Erickson (2013:518) also indicates that sin is a relational concept, which denotes deliberate ignorance of God’s will, error and inattention to the Law of God, and thus impacts poverty. He identifies three causes that lead to error. Humans can mislead their fellow human beings, people can deceive themselves and evil spirits can hoodwink people. This is why Christian (1999:150) maintains that evil forces can influence people in any situation with the goal ‘to separate them from the love of God’.

Pentecostals take the issue of sin seriously and offer deliverance from this condition, (Freeman 2012:24). According to Miller and Yamamori (2007:33), this gives Pentecostals an economic advantage over other believers, because of the movement’s prohibition targeting alcohol, cigarette, gambling and womanising. Thus, they maintain that by proscribing these social evils including premarital sex, Pentecostals contribute to a sound education, especially for young women. In addition, Pentecostals consider the issue of sin and lacking to sow the seeds of prosperity through tithes and offerings, as an impediment to development.

There is a deep controversy surrounding the issue of tithing. Among Evangelicals the views are divided. Some argue that Christians are under the obligation to give tithes. Failing to do so implies a breach of the covenant and attracts poverty to individuals’ lives. In this regard, proponents rely on Malachi 3:6–10 to justify their position. Others oppose tithing under the pretext that it is bound to Mosaic Law, and is, therefore, irrelevant under the new covenant. Tithing is explained sufficiently in the Old Testament, but, the New Testament does not place such strong emphasis on this issue. As a matter of fact, there is no evidence of the discontinuity of tithing in the New Testament testimony. Nevertheless, it can be stated that, just as faithfulness in tithing brought blessings in the Old Testament, it also can attract benedictions to the lives of believers under the new dispensation. However, it should be noted that tithing alone does not fulfil the necessary requirements to receive God’s blessings. For example, the New Testament reveals that blessing is fundamentally spiritual (Eph 1:3) and stems primarily from a personal communion with God.

Curses

An interesting notion within the context of poverty relationships is presented by Christian (1999:153), who postulates that ‘the devil also exploits the curses that people cast on each other’. Asante and Mazama (2009:188–189), leading figures in the field of African-American studies, provide valuable insight on the impact of curses in Africa. They explain a curse as any attempt to use an invocation or utterance to cause someone harm. Kalu (2008:177) elucidates that curses could be targeted on individuals and families by envious or wicked people, or by witches. According to Okpara (2016:5) ‘such negative declarations have supernatural powers to produce destructive effects in someone’s life, or cause harm and pain to people in health, business, and relationship’. Curses also have the capacity to enforce invisible limitations onto someone’s life to such an extent that the person strives hard, but reach limited results.

Asante and Mazama (2009:188–189) posit that the idea of humans having curses placed on them, as indicated above, is highly prevalent in Africa. Unlike believers from the Evangelicals, who either fail to address, or completely ignore the issue of generation curses, African progressive Pentecostalism’s worldview considers this phenomenon. In a previous study on witchcraft and poverty, the researcher emphasised that the issue of generational curses is extremely controversial amongst Evangelicals. Certain scholars, such as Martin, Rische and Van Golden (2008:633), oppose the idea of generational curses claiming that it has no biblical foundation. They argue that the alleged passage referring to these curses in Jeremiah 32:18–19, does not apply to Christians. However, Rallo (2000:xi) in Breaking Generational Curses and Pulling Down Strongholds, acknowledges the reality of hereditary bondages in humans or family lines, and describes these as ‘dangerous snares, traps, and pitfalls that plague millions of people around the world’.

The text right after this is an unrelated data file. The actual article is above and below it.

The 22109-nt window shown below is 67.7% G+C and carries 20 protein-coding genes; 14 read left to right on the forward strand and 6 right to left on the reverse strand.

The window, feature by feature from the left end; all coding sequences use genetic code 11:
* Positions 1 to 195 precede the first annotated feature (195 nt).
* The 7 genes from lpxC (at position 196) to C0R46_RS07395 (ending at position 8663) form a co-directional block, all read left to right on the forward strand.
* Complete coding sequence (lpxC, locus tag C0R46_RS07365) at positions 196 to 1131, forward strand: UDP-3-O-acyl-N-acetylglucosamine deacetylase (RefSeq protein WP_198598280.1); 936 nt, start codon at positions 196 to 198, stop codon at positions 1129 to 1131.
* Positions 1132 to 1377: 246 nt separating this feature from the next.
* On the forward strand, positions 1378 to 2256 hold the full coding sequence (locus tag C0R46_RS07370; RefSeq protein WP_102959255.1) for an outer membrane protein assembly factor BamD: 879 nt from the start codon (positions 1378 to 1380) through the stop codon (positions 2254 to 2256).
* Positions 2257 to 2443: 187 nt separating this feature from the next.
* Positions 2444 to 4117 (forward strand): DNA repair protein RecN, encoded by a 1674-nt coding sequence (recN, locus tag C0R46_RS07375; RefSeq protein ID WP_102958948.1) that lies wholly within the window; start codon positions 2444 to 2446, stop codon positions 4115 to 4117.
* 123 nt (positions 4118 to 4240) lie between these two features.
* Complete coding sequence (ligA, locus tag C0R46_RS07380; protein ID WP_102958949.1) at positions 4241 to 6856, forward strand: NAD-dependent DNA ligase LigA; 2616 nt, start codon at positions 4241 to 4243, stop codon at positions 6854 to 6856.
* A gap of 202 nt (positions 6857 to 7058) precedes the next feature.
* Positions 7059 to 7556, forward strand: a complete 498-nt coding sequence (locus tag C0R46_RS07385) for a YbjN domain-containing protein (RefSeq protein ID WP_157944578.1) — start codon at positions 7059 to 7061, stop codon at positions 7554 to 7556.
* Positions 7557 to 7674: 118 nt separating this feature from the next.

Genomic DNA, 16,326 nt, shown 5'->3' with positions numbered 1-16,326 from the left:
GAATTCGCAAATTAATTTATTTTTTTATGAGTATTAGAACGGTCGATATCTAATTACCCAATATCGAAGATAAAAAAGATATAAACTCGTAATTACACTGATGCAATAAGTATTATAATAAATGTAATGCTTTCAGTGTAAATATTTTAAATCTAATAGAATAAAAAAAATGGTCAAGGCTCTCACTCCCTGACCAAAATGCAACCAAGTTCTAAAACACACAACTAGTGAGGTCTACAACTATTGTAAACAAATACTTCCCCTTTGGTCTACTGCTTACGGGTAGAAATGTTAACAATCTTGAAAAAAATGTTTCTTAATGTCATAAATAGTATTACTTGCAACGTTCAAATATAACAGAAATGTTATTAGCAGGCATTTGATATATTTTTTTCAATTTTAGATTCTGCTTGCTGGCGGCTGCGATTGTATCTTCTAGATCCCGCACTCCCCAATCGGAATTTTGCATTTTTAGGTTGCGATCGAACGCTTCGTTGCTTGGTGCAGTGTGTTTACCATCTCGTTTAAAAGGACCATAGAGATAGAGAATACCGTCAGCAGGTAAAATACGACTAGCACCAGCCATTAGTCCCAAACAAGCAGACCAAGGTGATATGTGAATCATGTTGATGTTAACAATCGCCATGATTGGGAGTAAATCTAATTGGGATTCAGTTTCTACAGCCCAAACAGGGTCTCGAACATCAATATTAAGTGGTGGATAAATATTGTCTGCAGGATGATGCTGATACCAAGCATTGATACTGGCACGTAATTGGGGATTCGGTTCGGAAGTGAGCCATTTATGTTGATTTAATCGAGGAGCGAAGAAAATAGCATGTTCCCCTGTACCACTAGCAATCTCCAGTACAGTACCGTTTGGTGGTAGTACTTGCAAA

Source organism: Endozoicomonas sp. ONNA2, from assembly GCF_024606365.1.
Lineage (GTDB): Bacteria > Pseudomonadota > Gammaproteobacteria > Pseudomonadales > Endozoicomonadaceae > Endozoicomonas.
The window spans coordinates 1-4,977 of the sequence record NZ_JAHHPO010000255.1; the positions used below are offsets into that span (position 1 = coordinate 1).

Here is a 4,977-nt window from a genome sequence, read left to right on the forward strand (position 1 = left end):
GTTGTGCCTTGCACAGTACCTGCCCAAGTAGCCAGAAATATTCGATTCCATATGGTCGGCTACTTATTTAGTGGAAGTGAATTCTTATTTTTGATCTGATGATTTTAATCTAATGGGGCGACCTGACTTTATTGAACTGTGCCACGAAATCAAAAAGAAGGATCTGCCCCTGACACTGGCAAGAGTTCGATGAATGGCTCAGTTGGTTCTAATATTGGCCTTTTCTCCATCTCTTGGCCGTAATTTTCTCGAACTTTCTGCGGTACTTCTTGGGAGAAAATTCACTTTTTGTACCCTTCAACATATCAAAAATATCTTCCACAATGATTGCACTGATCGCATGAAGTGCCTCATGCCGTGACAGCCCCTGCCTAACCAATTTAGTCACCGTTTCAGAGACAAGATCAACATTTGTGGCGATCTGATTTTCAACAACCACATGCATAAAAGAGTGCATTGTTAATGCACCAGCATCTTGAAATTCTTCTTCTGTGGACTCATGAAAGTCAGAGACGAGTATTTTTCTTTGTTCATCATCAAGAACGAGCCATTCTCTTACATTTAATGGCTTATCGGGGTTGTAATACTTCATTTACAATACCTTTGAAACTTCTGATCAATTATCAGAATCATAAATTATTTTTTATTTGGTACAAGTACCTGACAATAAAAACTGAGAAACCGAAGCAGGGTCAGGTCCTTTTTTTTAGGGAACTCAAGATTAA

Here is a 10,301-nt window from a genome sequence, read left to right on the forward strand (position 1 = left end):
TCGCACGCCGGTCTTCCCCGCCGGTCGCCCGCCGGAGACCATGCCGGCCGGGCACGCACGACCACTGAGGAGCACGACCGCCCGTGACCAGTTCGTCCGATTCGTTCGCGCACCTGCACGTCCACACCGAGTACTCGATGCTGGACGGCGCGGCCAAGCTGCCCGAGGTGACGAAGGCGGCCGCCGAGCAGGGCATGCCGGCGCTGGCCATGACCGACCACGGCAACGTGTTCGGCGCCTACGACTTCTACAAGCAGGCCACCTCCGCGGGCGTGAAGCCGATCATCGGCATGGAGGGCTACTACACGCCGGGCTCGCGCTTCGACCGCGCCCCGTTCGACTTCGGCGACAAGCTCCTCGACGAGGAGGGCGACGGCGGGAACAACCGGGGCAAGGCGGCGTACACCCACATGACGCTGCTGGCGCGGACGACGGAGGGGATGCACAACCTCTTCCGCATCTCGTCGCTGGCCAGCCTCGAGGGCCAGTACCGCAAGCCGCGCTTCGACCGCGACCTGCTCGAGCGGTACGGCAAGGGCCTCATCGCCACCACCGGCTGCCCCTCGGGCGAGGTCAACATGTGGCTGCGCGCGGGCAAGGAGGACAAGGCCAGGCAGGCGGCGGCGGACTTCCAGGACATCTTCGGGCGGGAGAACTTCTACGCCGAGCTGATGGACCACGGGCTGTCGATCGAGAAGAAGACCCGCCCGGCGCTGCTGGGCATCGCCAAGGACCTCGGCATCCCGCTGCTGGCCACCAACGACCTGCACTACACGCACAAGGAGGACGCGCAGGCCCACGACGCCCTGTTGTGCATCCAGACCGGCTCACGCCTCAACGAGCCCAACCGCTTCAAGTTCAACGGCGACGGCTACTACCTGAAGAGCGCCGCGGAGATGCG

The Old Testament narratives record numerous instances that demonstrate this reality. For example, Ham, the father of Canaan, saw his father, Noah, naked, but the curse was passed directly on to Noah’s grandson (rather than his son, Gen 9:18). Furthermore, the Lord warned Israelites against the penalties for their disobedience (Lev 26:38–39) by saying:

You will perish amongst the nations, and your enemies land will consume you. So, those of you who may be left will rot away because of their iniquity in the lands of your enemies; and also because of the iniquities of their forefathers they will rot away with them (NASB).12

According to the wilderness narrative, Achan’s sin of covetousness brought calamity on the whole nation of Israel (Jos 7:21).

The New Testament is not as explicit on the issue of generational curses. For example, in John 9, the disciples asked Jesus if the blind man they encountered was in that state because of his, or the sins of his parents. Jesus replied that it was not because of the sin of his parents nor his own, but rather to reveal the glory of God. Asamoah-Gyadu (2004:402–403) understands this Scripture as repudiating the notion of generational curses in the new dispensation, as the case is in Ezekiel 18:1–4. However, a closer examination of the context of this verse, gives no evidence that Jesus did overrule the idea of generation curses. He merely referred to a particular case in which the blindness did not result from the parents’ sins.